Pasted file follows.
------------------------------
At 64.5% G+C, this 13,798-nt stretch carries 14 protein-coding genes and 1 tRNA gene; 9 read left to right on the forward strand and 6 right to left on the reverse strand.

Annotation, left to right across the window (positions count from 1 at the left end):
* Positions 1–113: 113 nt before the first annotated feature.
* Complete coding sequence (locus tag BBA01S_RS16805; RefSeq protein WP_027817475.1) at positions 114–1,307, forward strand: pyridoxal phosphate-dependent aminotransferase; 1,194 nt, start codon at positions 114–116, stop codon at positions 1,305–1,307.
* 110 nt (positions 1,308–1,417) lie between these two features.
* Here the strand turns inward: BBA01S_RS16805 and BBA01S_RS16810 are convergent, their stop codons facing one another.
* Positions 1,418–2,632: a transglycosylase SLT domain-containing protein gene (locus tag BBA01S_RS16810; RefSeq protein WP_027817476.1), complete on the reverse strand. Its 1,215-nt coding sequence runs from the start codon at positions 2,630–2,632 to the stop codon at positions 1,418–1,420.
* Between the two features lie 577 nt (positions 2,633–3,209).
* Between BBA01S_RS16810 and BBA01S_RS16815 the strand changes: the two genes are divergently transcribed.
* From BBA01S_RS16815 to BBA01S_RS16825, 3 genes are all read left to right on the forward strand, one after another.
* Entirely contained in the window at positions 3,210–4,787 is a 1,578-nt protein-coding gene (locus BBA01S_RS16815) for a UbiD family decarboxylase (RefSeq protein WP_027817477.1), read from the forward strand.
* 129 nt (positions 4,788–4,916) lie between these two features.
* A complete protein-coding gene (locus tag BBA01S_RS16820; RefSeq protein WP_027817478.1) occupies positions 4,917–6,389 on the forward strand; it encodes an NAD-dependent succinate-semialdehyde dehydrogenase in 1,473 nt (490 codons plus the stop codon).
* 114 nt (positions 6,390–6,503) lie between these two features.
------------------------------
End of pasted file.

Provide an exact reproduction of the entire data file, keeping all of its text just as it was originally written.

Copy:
At 64.5% G+C, this 13,798-nt stretch carries 14 protein-coding genes and 1 tRNA gene; 9 read left to right on the forward strand and 6 right to left on the reverse strand.

Annotation, left to right across the window (positions count from 1 at the left end):
* Positions 1–113: 113 nt before the first annotated feature.
* Complete coding sequence (locus tag BBA01S_RS16805; RefSeq protein WP_027817475.1) at positions 114–1,307, forward strand: pyridoxal phosphate-dependent aminotransferase; 1,194 nt, start codon at positions 114–116, stop codon at positions 1,305–1,307.
* 110 nt (positions 1,308–1,417) lie between these two features.
* Here the strand turns inward: BBA01S_RS16805 and BBA01S_RS16810 are convergent, their stop codons facing one another.
* Positions 1,418–2,632: a transglycosylase SLT domain-containing protein gene (locus tag BBA01S_RS16810; RefSeq protein WP_027817476.1), complete on the reverse strand. Its 1,215-nt coding sequence runs from the start codon at positions 2,630–2,632 to the stop codon at positions 1,418–1,420.
* Between the two features lie 577 nt (positions 2,633–3,209).
* Between BBA01S_RS16810 and BBA01S_RS16815 the strand changes: the two genes are divergently transcribed.
* From BBA01S_RS16815 to BBA01S_RS16825, 3 genes are all read left to right on the forward strand, one after another.
* Entirely contained in the window at positions 3,210–4,787 is a 1,578-nt protein-coding gene (locus BBA01S_RS16815) for a UbiD family decarboxylase (RefSeq protein WP_027817477.1), read from the forward strand.
* 129 nt (positions 4,788–4,916) lie between these two features.
* A complete protein-coding gene (locus tag BBA01S_RS16820; RefSeq protein WP_027817478.1) occupies positions 4,917–6,389 on the forward strand; it encodes an NAD-dependent succinate-semialdehyde dehydrogenase in 1,473 nt (490 codons plus the stop codon).
* 114 nt (positions 6,390–6,503) lie between these two features.